In the other keynote, Mark Glynn of Dublin City University spoke about “assessment analytics”, proposing that the “click data” that VLEs typically provide are of limited value, and that assessment data is what will provide really the useful analytics. Such analytics may be Descriptive (what happened), Diagnostic (why it happened), Predictive (what’s gonna happen) or Prescriptive (what should happen).

I had a problem with one of his ideas for such analytics: to show students how they had performed in relation to their peers. This would be beneficial to the student, he claimed, because they could tell whether 75% was “good” in the context of the overall marking on their assessment. I found this rather depressing; 75% should mean “good”, regardless of how the other students performed. If it does not, then it means we do not know how to mark properly: the percentage grades we assign have no inherent meaning, and assessment becomes simply a process of sorting students into order of achievement, rather than determining how well they have achieved the objectives of the course. The use of technology to patch up these failures of assessment is not exactly inspiring.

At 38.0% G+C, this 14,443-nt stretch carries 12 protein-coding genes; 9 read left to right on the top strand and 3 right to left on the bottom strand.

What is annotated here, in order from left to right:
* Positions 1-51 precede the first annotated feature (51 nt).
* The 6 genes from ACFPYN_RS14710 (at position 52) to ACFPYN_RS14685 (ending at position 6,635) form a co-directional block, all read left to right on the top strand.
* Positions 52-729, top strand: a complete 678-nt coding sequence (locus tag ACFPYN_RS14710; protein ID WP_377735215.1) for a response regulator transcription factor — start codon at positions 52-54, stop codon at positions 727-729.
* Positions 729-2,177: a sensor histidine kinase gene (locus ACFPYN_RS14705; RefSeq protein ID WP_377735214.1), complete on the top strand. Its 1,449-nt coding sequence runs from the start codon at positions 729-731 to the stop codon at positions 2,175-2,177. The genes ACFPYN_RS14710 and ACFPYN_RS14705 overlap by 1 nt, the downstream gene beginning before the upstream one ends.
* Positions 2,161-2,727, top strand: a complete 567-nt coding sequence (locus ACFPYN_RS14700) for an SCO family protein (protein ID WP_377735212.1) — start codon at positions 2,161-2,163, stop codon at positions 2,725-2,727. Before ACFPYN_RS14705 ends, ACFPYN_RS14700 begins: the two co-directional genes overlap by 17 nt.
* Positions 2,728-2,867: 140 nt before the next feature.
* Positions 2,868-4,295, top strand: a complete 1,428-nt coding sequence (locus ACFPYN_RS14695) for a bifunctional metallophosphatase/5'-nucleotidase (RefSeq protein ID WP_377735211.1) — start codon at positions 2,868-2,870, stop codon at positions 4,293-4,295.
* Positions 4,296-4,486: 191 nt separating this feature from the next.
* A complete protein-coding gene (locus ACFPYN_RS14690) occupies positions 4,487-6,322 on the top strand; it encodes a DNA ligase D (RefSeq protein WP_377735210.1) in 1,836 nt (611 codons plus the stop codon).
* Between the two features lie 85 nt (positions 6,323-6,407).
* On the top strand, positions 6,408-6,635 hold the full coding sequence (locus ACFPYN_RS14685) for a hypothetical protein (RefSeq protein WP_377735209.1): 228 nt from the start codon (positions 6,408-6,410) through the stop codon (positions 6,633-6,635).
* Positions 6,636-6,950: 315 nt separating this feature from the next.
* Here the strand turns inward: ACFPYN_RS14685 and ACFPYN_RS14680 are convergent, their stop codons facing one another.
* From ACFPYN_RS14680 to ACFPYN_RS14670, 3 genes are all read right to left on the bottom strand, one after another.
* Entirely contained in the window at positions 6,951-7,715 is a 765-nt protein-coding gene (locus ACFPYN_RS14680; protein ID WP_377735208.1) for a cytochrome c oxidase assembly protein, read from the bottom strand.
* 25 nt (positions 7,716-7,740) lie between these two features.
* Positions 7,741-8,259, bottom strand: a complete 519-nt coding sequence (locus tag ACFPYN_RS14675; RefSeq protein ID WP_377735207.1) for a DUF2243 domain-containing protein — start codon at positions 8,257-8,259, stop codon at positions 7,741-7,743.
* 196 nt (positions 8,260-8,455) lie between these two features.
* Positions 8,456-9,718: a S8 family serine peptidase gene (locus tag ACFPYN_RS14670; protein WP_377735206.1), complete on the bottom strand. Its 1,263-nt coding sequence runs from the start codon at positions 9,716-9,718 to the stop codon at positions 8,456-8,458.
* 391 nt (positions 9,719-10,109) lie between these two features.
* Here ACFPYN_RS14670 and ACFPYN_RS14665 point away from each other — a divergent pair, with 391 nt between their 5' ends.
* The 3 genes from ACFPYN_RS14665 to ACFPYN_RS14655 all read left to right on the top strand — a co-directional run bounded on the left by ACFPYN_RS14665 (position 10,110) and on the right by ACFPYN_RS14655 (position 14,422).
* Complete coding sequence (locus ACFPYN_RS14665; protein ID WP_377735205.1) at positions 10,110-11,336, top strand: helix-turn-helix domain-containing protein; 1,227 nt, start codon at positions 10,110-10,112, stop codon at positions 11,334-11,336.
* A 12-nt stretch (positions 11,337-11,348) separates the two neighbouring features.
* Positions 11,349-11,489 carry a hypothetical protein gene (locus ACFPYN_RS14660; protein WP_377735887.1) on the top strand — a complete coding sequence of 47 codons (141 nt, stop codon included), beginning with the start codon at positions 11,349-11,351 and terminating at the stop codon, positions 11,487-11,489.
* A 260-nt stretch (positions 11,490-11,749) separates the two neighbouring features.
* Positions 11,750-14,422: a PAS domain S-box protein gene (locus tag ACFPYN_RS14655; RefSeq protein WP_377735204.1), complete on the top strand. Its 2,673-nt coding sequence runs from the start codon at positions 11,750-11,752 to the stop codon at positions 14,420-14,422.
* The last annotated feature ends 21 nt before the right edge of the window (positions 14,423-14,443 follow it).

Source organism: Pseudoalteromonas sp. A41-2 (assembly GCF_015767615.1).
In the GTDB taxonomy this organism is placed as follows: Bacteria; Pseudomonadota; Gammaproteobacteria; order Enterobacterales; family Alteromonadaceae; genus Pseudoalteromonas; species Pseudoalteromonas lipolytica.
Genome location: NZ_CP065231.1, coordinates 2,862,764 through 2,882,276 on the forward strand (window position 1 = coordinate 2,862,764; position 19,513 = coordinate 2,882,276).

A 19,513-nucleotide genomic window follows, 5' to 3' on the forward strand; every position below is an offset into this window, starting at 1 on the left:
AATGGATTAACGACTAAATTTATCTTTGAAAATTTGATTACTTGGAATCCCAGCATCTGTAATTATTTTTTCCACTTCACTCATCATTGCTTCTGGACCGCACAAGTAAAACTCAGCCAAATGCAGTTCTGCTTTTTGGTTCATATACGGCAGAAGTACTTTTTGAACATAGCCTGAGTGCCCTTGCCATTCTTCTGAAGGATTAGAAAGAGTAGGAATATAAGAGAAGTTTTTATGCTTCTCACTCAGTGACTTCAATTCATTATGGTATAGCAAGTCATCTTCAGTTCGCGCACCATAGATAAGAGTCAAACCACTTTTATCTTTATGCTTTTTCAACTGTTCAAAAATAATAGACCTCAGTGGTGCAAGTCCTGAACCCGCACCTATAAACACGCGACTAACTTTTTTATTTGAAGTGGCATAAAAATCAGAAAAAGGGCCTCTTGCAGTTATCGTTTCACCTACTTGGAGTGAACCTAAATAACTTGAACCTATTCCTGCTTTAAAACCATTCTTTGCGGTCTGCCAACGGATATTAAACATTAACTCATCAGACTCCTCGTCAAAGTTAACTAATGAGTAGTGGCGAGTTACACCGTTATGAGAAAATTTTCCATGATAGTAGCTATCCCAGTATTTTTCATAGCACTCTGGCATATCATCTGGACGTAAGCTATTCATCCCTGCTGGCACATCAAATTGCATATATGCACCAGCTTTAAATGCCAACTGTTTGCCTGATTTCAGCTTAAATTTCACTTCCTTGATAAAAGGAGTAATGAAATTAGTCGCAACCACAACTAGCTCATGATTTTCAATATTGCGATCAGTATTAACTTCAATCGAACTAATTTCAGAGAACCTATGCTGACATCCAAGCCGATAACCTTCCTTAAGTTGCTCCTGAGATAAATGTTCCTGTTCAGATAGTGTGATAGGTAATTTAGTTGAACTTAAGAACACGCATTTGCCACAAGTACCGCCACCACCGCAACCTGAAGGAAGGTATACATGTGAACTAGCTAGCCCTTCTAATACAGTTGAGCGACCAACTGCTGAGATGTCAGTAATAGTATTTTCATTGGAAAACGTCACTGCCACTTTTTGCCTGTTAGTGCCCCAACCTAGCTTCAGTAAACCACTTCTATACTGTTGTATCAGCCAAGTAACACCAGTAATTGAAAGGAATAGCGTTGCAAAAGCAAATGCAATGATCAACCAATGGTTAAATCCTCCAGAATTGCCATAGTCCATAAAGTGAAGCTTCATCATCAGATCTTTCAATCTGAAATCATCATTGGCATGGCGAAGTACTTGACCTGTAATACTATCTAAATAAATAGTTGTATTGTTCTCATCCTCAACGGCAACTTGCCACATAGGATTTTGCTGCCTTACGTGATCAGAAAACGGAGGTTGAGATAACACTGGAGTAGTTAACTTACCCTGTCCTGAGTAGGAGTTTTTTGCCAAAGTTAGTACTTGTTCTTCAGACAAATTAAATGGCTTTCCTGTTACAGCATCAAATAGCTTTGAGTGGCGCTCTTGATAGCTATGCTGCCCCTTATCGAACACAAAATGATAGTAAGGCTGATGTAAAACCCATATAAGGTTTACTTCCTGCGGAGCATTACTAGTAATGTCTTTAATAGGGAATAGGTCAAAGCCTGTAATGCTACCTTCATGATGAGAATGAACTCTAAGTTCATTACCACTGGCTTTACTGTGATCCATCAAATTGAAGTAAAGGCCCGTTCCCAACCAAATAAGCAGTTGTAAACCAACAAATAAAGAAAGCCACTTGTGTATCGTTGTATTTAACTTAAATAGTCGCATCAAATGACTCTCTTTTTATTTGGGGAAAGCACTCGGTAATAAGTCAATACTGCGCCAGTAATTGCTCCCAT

Conclusion

This was a worthwhile conference, with some valuable insights into what other institutions are doing in this area. The day conference was followed by a longer online programme, which is ongoing at the time of writing.

Steve

Posted by: Posted on by Steve Bond Tagged with: , ,

Sep 8 2014

Open educational practices benefit us all

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On Thursday, I attended the FOSTER Discovering Open Practices event jointly organised by the libraries at LSE, King’s College London (KCL) and Queen Mary’s College, London (QMUL). The event aimed at promoting open access and open academic practices to early career researchers. It was an eye-opening experience, which showed me how current publication practices affect early career researchers desperate to make their mark in academia.